South African prosecutors have provisionally withdrawn murder charges against 270 miners who had been accused of killing 34 striking colleagues shot dead by police, but said they could be recharged when investigations are complete.
Public anger had been mounting at the charges, made under an apartheid-era law under which the miners were deemed to have had a “common purpose” in the murder of their co-workers.
The police killing of the strikers last month at the Marikana mine, run by platinum producer Lonmin , was the worst such security incident since the end of white rule in 1994, and recalled scenes of state brutality from that era.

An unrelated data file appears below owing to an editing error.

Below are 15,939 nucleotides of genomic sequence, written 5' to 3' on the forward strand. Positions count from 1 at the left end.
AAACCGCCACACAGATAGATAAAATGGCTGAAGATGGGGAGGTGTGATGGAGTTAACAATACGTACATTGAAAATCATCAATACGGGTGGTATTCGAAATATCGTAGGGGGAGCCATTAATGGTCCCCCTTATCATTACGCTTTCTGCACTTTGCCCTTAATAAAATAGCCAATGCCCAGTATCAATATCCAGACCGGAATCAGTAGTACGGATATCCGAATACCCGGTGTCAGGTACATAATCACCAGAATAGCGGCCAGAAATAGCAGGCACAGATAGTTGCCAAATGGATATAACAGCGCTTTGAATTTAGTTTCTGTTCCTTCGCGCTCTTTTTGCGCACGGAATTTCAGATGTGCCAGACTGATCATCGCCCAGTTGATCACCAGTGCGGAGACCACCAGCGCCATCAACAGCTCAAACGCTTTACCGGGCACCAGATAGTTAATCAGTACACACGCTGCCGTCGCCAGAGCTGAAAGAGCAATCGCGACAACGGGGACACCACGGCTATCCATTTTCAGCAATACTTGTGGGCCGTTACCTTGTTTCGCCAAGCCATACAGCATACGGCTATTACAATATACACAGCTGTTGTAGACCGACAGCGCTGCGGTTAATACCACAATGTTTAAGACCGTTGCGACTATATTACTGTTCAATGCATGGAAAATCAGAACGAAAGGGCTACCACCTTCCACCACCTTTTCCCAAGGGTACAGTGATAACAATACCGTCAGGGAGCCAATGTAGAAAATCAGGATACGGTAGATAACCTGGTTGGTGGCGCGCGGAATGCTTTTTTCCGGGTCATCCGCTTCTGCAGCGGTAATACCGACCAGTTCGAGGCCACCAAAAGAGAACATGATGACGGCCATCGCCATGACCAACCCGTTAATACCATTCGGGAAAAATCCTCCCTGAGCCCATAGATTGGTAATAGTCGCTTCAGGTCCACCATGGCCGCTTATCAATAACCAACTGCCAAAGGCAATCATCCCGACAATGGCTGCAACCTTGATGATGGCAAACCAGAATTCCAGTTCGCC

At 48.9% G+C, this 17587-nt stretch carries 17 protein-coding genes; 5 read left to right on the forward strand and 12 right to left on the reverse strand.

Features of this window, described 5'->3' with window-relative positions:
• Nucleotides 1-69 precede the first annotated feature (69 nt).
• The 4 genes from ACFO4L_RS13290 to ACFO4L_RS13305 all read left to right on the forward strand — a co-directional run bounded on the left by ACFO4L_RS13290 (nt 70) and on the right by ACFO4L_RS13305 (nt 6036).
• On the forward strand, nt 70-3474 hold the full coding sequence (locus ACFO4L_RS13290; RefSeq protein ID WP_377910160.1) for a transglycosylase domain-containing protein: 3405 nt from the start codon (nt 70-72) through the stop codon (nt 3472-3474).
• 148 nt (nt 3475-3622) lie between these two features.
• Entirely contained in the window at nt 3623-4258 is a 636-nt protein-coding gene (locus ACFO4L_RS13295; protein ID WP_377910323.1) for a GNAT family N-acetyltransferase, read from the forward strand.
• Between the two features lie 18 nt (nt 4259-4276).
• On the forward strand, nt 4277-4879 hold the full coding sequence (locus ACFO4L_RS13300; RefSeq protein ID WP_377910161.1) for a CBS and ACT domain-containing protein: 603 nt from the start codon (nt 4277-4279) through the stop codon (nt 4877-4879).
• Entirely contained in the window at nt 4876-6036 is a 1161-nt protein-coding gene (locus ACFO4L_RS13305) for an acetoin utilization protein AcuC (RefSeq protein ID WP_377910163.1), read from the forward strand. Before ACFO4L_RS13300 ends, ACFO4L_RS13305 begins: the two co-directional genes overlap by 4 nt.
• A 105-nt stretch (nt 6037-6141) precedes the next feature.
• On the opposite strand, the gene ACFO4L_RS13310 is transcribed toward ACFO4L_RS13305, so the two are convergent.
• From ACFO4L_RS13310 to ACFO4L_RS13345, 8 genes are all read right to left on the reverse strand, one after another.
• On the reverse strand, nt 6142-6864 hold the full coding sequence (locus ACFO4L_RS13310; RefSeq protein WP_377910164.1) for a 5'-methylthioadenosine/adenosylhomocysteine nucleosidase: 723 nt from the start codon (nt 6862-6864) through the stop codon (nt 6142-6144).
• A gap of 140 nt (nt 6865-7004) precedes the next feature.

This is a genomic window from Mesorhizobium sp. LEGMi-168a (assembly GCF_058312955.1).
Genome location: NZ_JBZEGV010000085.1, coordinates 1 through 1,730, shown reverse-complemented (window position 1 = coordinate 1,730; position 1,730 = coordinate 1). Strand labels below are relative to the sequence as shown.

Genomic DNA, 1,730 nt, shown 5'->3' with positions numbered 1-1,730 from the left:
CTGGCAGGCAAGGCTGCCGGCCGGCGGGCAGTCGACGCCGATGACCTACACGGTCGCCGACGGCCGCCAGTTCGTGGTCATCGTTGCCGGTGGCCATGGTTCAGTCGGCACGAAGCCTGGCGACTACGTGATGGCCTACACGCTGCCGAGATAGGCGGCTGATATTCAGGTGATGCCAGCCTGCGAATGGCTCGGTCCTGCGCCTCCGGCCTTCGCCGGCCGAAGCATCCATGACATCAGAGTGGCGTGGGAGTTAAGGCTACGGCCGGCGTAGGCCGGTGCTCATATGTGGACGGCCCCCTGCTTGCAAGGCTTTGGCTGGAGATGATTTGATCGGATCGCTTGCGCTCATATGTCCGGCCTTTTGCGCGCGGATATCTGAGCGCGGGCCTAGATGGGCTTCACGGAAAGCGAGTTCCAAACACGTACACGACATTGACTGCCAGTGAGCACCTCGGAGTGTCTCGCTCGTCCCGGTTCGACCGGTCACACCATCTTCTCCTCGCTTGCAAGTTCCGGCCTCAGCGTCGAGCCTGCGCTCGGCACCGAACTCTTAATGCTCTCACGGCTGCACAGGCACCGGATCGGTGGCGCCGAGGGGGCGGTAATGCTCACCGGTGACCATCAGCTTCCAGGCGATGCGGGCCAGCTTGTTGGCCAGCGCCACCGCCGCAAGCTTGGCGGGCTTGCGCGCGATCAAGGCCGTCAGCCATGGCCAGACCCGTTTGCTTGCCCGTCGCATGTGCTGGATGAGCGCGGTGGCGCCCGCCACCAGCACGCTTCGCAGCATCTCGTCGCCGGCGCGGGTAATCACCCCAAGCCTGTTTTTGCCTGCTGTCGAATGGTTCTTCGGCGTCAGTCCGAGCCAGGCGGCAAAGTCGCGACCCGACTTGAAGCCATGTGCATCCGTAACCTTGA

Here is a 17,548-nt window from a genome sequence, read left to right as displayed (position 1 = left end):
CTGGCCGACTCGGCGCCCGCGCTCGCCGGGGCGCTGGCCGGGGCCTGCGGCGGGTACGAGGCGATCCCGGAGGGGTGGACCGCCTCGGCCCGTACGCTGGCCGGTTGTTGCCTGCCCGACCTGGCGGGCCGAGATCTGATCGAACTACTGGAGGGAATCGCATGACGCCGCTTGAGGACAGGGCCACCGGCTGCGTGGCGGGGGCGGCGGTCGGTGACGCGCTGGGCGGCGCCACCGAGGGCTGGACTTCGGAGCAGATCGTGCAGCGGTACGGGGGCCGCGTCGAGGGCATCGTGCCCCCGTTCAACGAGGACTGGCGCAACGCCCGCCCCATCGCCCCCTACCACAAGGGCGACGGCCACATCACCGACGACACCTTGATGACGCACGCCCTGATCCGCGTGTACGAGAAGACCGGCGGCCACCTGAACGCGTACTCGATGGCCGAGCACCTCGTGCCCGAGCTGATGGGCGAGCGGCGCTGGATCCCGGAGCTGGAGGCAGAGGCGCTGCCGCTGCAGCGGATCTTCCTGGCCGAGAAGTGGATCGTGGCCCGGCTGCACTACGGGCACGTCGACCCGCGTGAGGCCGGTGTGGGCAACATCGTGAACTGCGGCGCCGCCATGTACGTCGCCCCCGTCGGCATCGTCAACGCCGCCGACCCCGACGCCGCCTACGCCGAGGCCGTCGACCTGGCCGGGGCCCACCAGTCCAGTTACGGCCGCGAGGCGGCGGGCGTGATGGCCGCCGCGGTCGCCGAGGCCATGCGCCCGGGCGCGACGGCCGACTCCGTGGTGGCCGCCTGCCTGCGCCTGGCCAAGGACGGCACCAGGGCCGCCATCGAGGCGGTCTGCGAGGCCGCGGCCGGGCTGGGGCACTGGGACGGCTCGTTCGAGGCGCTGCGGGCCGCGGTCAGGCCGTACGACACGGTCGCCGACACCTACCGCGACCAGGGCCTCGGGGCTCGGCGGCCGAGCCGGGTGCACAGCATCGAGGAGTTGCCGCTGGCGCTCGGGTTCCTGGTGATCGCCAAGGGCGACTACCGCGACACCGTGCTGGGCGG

“Final charges will only be made once all investigations have been completed. The murder charges against the current 270 suspects will be formally withdrawn provisionally in court,” Nomgcobo Jiba, the acting national director of prosecutions, said in a televised news conference.
The miners will be released from prison starting this week. In all, 44 people were killed in the wave of violence stemming from an illegal strike and union turf war.
Top members of the ruling African National Congress had also expressed dismay at the charges as a public backlash gathered.
- South Africa Drops Murder Charges Against Miners (voanews.com)
- Murder Charges Dropped Against South African Miners (nytimes.com)
- South Africa Drops Murder Charges Against Miners (blogs.voanews.com)
- Lonmin in talks to restart South Africa mines as strikes widen (news.yahoo.com)
- Murder Charges Dropped Against South African Miners (theepochtimes.com)